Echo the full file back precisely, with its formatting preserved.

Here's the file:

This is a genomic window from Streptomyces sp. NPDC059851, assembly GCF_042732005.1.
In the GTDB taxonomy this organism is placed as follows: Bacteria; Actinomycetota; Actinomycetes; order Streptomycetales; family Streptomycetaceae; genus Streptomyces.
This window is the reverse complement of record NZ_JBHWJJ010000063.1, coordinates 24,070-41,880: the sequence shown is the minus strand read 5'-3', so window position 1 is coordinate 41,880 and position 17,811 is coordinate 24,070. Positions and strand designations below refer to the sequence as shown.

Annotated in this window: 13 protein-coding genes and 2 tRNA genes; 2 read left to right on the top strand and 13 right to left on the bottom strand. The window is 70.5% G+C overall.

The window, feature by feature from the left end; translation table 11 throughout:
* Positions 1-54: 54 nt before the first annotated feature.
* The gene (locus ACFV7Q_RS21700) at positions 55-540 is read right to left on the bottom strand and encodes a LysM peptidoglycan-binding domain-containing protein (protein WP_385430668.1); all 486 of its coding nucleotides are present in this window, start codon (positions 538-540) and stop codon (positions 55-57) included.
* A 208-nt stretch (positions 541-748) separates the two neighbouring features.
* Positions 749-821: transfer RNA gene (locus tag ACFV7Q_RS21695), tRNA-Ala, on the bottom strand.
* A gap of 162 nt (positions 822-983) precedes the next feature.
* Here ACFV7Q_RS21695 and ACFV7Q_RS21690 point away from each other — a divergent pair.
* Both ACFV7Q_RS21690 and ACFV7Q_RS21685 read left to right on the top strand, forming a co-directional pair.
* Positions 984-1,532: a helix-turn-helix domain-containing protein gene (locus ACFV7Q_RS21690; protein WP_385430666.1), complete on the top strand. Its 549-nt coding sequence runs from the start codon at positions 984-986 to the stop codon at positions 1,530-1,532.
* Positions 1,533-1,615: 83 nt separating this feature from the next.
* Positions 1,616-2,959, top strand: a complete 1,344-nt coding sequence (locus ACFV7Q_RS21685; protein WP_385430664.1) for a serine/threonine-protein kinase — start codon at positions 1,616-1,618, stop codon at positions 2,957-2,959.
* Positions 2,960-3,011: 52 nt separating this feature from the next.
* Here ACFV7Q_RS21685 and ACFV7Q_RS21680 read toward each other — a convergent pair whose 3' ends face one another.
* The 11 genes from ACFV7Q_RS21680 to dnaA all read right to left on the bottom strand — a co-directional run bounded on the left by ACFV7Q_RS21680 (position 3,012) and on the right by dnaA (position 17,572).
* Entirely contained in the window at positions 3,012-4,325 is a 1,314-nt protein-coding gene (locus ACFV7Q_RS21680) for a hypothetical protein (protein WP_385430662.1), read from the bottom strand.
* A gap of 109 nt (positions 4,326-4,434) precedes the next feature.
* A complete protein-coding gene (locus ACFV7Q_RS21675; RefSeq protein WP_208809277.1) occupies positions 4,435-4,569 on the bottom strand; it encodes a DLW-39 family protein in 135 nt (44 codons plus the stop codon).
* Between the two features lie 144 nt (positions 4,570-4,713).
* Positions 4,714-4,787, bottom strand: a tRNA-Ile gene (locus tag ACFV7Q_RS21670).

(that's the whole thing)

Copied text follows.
This is a genomic window from Streptomyces sp. NPDC059851, assembly GCF_042732005.1.
In the GTDB taxonomy this organism is placed as follows: Bacteria; Actinomycetota; Actinomycetes; order Streptomycetales; family Streptomycetaceae; genus Streptomyces.
This window is the reverse complement of record NZ_JBHWJJ010000063.1, coordinates 24,070-41,880: the sequence shown is the minus strand read 5'-3', so window position 1 is coordinate 41,880 and position 17,811 is coordinate 24,070. Positions and strand designations below refer to the sequence as shown.

Annotated in this window: 13 protein-coding genes and 2 tRNA genes; 2 read left to right on the top strand and 13 right to left on the bottom strand. The window is 70.5% G+C overall.

The window, feature by feature from the left end; translation table 11 throughout:
* Positions 1-54: 54 nt before the first annotated feature.
* The gene (locus ACFV7Q_RS21700) at positions 55-540 is read right to left on the bottom strand and encodes a LysM peptidoglycan-binding domain-containing protein (protein WP_385430668.1); all 486 of its coding nucleotides are present in this window, start codon (positions 538-540) and stop codon (positions 55-57) included.
* A 208-nt stretch (positions 541-748) separates the two neighbouring features.
* Positions 749-821: transfer RNA gene (locus tag ACFV7Q_RS21695), tRNA-Ala, on the bottom strand.
* A gap of 162 nt (positions 822-983) precedes the next feature.
* Here ACFV7Q_RS21695 and ACFV7Q_RS21690 point away from each other — a divergent pair.
* Both ACFV7Q_RS21690 and ACFV7Q_RS21685 read left to right on the top strand, forming a co-directional pair.
* Positions 984-1,532: a helix-turn-helix domain-containing protein gene (locus ACFV7Q_RS21690; protein WP_385430666.1), complete on the top strand. Its 549-nt coding sequence runs from the start codon at positions 984-986 to the stop codon at positions 1,530-1,532.
* Positions 1,533-1,615: 83 nt separating this feature from the next.
* Positions 1,616-2,959, top strand: a complete 1,344-nt coding sequence (locus ACFV7Q_RS21685; protein WP_385430664.1) for a serine/threonine-protein kinase — start codon at positions 1,616-1,618, stop codon at positions 2,957-2,959.
* Positions 2,960-3,011: 52 nt separating this feature from the next.
* Here ACFV7Q_RS21685 and ACFV7Q_RS21680 read toward each other — a convergent pair whose 3' ends face one another.
* The 11 genes from ACFV7Q_RS21680 to dnaA all read right to left on the bottom strand — a co-directional run bounded on the left by ACFV7Q_RS21680 (position 3,012) and on the right by dnaA (position 17,572).
* Entirely contained in the window at positions 3,012-4,325 is a 1,314-nt protein-coding gene (locus ACFV7Q_RS21680) for a hypothetical protein (protein WP_385430662.1), read from the bottom strand.
* A gap of 109 nt (positions 4,326-4,434) precedes the next feature.
* A complete protein-coding gene (locus ACFV7Q_RS21675; RefSeq protein WP_208809277.1) occupies positions 4,435-4,569 on the bottom strand; it encodes a DLW-39 family protein in 135 nt (44 codons plus the stop codon).
* Between the two features lie 144 nt (positions 4,570-4,713).
* Positions 4,714-4,787, bottom strand: a tRNA-Ile gene (locus tag ACFV7Q_RS21670).